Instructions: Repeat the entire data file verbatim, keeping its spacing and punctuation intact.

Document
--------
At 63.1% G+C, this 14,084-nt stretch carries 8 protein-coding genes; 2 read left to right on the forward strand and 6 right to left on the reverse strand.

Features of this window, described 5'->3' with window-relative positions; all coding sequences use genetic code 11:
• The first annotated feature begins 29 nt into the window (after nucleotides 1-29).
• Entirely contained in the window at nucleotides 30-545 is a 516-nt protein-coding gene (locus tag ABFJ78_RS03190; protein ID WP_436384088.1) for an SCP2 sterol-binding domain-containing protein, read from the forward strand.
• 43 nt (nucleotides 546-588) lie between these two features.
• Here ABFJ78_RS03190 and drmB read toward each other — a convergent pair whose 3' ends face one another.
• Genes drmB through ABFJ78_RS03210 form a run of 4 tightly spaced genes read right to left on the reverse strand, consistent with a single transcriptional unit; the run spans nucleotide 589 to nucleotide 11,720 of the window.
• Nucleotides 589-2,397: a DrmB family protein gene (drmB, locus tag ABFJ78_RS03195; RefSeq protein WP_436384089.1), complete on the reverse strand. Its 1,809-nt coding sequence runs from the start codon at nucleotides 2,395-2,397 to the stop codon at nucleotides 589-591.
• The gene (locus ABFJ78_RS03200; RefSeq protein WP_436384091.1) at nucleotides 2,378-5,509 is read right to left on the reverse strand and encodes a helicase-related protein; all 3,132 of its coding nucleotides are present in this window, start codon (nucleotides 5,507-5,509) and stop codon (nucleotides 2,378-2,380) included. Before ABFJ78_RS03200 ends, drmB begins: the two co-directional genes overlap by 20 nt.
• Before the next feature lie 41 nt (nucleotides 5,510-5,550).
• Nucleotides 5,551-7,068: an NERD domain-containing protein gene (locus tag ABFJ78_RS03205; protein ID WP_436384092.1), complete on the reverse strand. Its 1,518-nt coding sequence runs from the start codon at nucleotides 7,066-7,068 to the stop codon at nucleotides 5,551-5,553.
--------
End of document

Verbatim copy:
At 63.1% G+C, this 14,084-nt stretch carries 8 protein-coding genes; 2 read left to right on the forward strand and 6 right to left on the reverse strand.

Features of this window, described 5'->3' with window-relative positions; all coding sequences use genetic code 11:
• The first annotated feature begins 29 nt into the window (after nucleotides 1-29).
• Entirely contained in the window at nucleotides 30-545 is a 516-nt protein-coding gene (locus tag ABFJ78_RS03190; protein ID WP_436384088.1) for an SCP2 sterol-binding domain-containing protein, read from the forward strand.
• 43 nt (nucleotides 546-588) lie between these two features.
• Here ABFJ78_RS03190 and drmB read toward each other — a convergent pair whose 3' ends face one another.
• Genes drmB through ABFJ78_RS03210 form a run of 4 tightly spaced genes read right to left on the reverse strand, consistent with a single transcriptional unit; the run spans nucleotide 589 to nucleotide 11,720 of the window.
• Nucleotides 589-2,397: a DrmB family protein gene (drmB, locus tag ABFJ78_RS03195; RefSeq protein WP_436384089.1), complete on the reverse strand. Its 1,809-nt coding sequence runs from the start codon at nucleotides 2,395-2,397 to the stop codon at nucleotides 589-591.
• The gene (locus ABFJ78_RS03200; RefSeq protein WP_436384091.1) at nucleotides 2,378-5,509 is read right to left on the reverse strand and encodes a helicase-related protein; all 3,132 of its coding nucleotides are present in this window, start codon (nucleotides 5,507-5,509) and stop codon (nucleotides 2,378-2,380) included. Before ABFJ78_RS03200 ends, drmB begins: the two co-directional genes overlap by 20 nt.
• Before the next feature lie 41 nt (nucleotides 5,510-5,550).
• Nucleotides 5,551-7,068: an NERD domain-containing protein gene (locus tag ABFJ78_RS03205; protein ID WP_436384092.1), complete on the reverse strand. Its 1,518-nt coding sequence runs from the start codon at nucleotides 7,066-7,068 to the stop codon at nucleotides 5,551-5,553.